Interview: Hassan Boubrik
What are the main trends in the local sector?
HASSAN BOUBRIK: The domestic market is evolving in a very positive trend, with growth of 10.9% in 2017, excluding reinsurance. The life segment drove this trend, growing 18.8%, supported by the arrival of a new player – Taamine Chaabi – which helped to boost the product line over the last couple of years. Meanwhile, the non-life segment experienced growth of 5.5% in 2017, and the net profit of insurers increased by 25%, a development the stock market reacted to well.
Nevertheless, some factors should be addressed to support greater expansion of the industry. For example, there is huge development potential within the non-life segment, 50% of which is composed of automotive insurance products. Insurers must undertake commercialisation and innovation efforts to diversify the segment. They must also develop new products in areas that show growth potential, such as health. The same goes for corporate profit structures, as revenue is largely tied to automotive products, representing 27% of the whole insurance market. Companies have made significant efforts to upgrade their compensation processes, but there is still room for improvement regarding the level of customer protection. Technological change is also having an impact on the sector, mitigating the need for investment in the distribution network and positively disrupting the market, thereby bringing benefits to both consumers and insurers.
On a regulatory level, the enforcement decrees covering natural events and civil liability are set to be published soon, and they can be expected to positively impact the sector. Furthermore, in mid-2018 we held several meetings with the Supreme Council of Islamic Scholars to draft a legal framework to enable the growth of the takaful (Islamic insurance) segment.
It is important for customers to be able to have the option of sharia-compliant insurance products. Indeed, over time we believe that takaful could develop an overall share of the market of between 5% and 10%.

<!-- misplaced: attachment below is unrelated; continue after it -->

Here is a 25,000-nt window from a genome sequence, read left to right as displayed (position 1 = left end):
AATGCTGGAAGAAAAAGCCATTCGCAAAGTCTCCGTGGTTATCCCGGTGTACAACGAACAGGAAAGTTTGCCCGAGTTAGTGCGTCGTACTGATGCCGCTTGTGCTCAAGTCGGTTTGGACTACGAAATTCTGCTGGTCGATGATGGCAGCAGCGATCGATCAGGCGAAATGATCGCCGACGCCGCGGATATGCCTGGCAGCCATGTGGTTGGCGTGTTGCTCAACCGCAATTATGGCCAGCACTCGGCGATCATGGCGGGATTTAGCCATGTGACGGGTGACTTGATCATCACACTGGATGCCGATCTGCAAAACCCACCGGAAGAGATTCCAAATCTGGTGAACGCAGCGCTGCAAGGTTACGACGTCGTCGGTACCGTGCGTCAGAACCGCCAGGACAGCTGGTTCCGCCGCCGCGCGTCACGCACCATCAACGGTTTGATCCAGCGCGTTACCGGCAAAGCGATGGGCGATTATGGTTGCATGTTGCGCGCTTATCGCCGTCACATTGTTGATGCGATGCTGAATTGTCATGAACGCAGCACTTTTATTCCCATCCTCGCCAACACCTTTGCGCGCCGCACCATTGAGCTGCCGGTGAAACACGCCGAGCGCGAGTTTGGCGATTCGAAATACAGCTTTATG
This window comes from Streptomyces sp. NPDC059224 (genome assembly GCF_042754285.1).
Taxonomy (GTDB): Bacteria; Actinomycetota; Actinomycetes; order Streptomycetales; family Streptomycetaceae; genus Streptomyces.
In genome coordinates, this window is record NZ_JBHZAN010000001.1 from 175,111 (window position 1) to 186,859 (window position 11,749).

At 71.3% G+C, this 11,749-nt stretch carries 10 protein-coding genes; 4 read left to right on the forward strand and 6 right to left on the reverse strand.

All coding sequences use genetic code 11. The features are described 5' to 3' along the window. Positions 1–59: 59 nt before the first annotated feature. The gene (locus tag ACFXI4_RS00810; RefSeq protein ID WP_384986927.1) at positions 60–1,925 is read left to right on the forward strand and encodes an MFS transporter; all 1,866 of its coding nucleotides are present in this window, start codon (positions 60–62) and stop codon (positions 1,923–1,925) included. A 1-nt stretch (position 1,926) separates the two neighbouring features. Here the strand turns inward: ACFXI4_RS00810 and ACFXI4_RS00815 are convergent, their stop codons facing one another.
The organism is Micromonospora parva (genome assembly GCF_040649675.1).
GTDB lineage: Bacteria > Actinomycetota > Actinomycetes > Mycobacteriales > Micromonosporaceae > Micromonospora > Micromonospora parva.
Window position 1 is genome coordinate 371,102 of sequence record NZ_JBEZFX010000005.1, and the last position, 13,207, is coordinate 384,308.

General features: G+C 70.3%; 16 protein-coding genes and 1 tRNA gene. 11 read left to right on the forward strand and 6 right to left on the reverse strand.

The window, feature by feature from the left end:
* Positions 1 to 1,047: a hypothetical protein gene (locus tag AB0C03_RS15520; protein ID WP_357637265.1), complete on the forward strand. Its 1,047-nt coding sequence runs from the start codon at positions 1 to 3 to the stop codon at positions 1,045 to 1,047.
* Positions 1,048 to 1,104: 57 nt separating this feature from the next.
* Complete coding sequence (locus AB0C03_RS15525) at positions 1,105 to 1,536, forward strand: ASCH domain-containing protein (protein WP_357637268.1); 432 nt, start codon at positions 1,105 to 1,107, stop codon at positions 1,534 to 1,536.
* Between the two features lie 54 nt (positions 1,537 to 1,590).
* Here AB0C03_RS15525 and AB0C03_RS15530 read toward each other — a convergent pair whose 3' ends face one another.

How will the market be affected by the implementation of a risk-based solvency regime?
BOUBRIK: The new regulatory regime will bring important changes to the industry. The objective is to strengthen the quantitative and qualitative capacities of Moroccan insurers. Our prudential regulation, governance and risk management will need to be upgraded to comply with international standards. In order to do so, we held several meetings with the Moroccan Federation of Insurers and Reinsurers to design and shape this new prudential framework. A draft circular was then released, and impact studies were launched to evaluate and adjust the circular.
We now have a relatively stable draft of the circular, particularly with regard to the second pillar of the framework, which covers governance and risk management. This new regulatory regime aims to support insurance companies in the development of their corporate governance, risk management, audit capacities and information technologies systems. I believe that in addition to a sound supervision of the authority, self-regulation by the companies, within a good governance and risk management framework, can insure improved stability for the market and more protection for policyholders. We expect that the circular’s second pillar will be adopted in the course of 2019, and the others to be adopted by 2020.
How do you expect the new regulatory regime to affect the reinsurance segment?
BOUBRIK: ACAPS is working closely with the Ministry of Economy and Finance to design a specific framework for reinsurance. ACAPS strongly believes that an open reinsurance market will provide many benefits to the industry and, ultimately, to policyholders. The prudential approach is changing, and solvency capital requirements will consider the ratings of the reinsurers. The Société Centrale de Réassurance (SCR) will have to adapt its strategy to evolve in this context.
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